Monday, September 05, 2005

Review: G4's Barbed Wire Biscuit

Barbed Wire Biscuit is the new late-night block on cable channel G4. It is the channel's attempt to take on the late-night cable behemoth that is Cartoon Network's Adult Swim. While Barbed Wire Biscuit is not yet a real threat to Adult Swim, it has the potential to become a popular, viable alternative.

Barbed Wire Biscuit consists of the following programs: Cinematech: Nocturnal Emissions, Happy Tree Friends & Friends, Brainiac, and Anime Unleashed. An hour's worth of these shows airs weeknights at midnight ET (and repeats at 3:00 a.m. ET). Check your local cable listings to find out which show comes on when. I was able to see all the shows except for Anime Unleashed and I will review the remaining shows one by one.

Cinematech: Nocturnal Emissions--Cinematech, which airs during the day on G4, is probably one of the cheapest shows on cable television. All it consists of is footage from video games. The show features trailers, FMV (full motion video) segments, and gameplay footage set to music. While newer episodes have themes and feature live-action content produced with the people at Gamespot, it's still basically footage from video games. Cinematech: Nocturnal Emissions is basically a "mature" version of Cinematech.

The footage shown in Cinematech: Nocturnal Emissions mostly falls into one of three categories: sexual, violent, and strange stuff from Japan. You get to see the ladies of the game Rumble Roses gyrate and wrestle, the fatalities from the most recent Mortal Kombat game, and footage from a truly strange samurai video game from Japan among other things. Sometimes the categories of footage overlap. One Japanese game shown had women in swimsuits competing in vaguely sexual events such as rubbing a thermometer to make it "hot." Another Japanese game shown was a shooter which featured very creepy-looking muscled men fighting bosses that can only be described as "very gay."

While there is some bizarre enjoyment in seeing footage from unusual games that will never make it to the States, I hope that Cinematech: Nocturnal Emissions is just a placeholder on this block until they get more shows. I see few people actually tuning into this show weekly. This is the type of show that you happen across when you're still awake and watch only if there's nothing better on and you don't want to go to sleep.

Happy Tree Friends & Friends: This show is an anthology that features the infamous Happy Tree Friends shorts combined with other animated shorts from the Internet and elsewhere. Like any anthology, this show is hit-or-miss. In the episode I watched, there were some shorts I had seen before, such as "The Polygon Family," a short that mocks both Japanese culture and video games. Most of the other shorts were ones that I had not seen before. They didn't really make much of an impact. However, I was very glad to have watched the episode because of one particular short, "Here Comes Dr. Tran," that was spread out across the entire show. This hilarious short is a sharp parody of movie publicity as an announcer, in true movie trailer fashion, tells of a movie featuring the famous "Dr. Tran." However, "Dr. Tran" is really an unnamed 5-year-old Asian boy who is relentlessly hounded by the announcer. I couldn't stop laughing as the poor boy reacts to the announcer's increasingly ridiculous lies.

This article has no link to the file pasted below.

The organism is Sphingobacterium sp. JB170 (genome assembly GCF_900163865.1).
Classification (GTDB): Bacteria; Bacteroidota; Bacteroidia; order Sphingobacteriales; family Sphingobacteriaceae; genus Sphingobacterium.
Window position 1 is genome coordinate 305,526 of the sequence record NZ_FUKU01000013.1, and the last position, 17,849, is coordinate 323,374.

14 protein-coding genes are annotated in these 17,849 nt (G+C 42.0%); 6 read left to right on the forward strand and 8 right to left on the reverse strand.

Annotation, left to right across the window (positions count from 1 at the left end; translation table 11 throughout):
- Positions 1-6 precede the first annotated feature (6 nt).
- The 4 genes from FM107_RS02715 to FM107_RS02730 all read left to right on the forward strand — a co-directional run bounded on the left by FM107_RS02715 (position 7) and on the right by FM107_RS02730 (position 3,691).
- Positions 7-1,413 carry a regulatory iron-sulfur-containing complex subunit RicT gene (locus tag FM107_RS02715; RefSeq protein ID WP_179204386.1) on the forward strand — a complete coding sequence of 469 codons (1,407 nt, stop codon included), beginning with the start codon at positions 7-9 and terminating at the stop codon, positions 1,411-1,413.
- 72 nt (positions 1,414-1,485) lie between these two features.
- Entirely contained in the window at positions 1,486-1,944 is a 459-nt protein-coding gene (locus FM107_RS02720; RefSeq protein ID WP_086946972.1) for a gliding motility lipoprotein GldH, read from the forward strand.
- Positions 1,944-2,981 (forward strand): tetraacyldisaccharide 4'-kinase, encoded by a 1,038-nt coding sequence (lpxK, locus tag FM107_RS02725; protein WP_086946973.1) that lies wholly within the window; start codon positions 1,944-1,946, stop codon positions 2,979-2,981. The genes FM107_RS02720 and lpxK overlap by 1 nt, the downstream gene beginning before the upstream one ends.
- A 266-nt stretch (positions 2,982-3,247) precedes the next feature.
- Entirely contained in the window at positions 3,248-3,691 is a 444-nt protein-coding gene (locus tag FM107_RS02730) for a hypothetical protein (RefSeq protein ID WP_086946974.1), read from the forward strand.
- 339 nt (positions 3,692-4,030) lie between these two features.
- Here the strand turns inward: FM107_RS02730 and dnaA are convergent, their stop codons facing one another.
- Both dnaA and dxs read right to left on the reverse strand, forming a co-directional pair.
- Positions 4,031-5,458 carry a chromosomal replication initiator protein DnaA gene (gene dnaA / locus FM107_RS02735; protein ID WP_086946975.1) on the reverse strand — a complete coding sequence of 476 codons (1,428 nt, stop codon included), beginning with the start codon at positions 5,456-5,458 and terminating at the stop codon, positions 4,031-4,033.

In theory, Happy Tree Friends & Friends is a great idea. There are a ton of wonderful animated shorts out there that most of the general public doesn't get a chance to see. However, it all depends on the selection of shorts. If they can acquire more shorts as good as "Here Comes Dr. Tran," this show could become appointment viewing.

Brainiac: This UK import is probably the best show on Barbed Wire Biscuit. It's a fun combination of Jackass and shows like Mr. Wizard, Beakman's World, and Bill Nye The Science Guy. The show, subtitled "Science Abuse" features various scientific and pseudo-scientific stunts that are as interesting as they are entertaining. One stunt attempted to determine the effectiveness of pheromone sprays. Using smell alone, the show had a woman determine her blind date between an ugly man wearing pheromones, a little person wearing aftershave, and an athletic guy who was sweaty. Another segment had a man who hadn't slept in days going up against a man who was wired on caffeine in a series of bizarre stunts that included balancing a bowl of water on their head while balancing on an exercise ball. Another interesting segment had a man actually walking across a swimming pool filled with custard. During all these segments, the scientific principles behind them are explained.

I'm definitely looking forward to seeing more episodes of Brainiac. It's a surprisingly smart twist on the average "stunt" show. I mean, how often have you ever watched Jackass and came away learning something you didn't know?

Overall, Barbed Wire Biscuit isn't as bad as it could've been. Right now, it seems kind of like a mish-mash of shows as opposed to a cohesive block. If it's to survive, it needs quality programming that is more than mindless sex, violence, or "adult humor." This block doesn't need to aim for the lowest common just needs to aim for the audience that thinks Adult Swim is pretentious, geeky, and strange. Shows like Brainiac are a step in the right direction. Time (and ratings) will tell if G4 can actually pull this off or if Barbed Wire Biscuit will end up an utter failure like Spike TV's The Strip.

No comments:

Post a Comment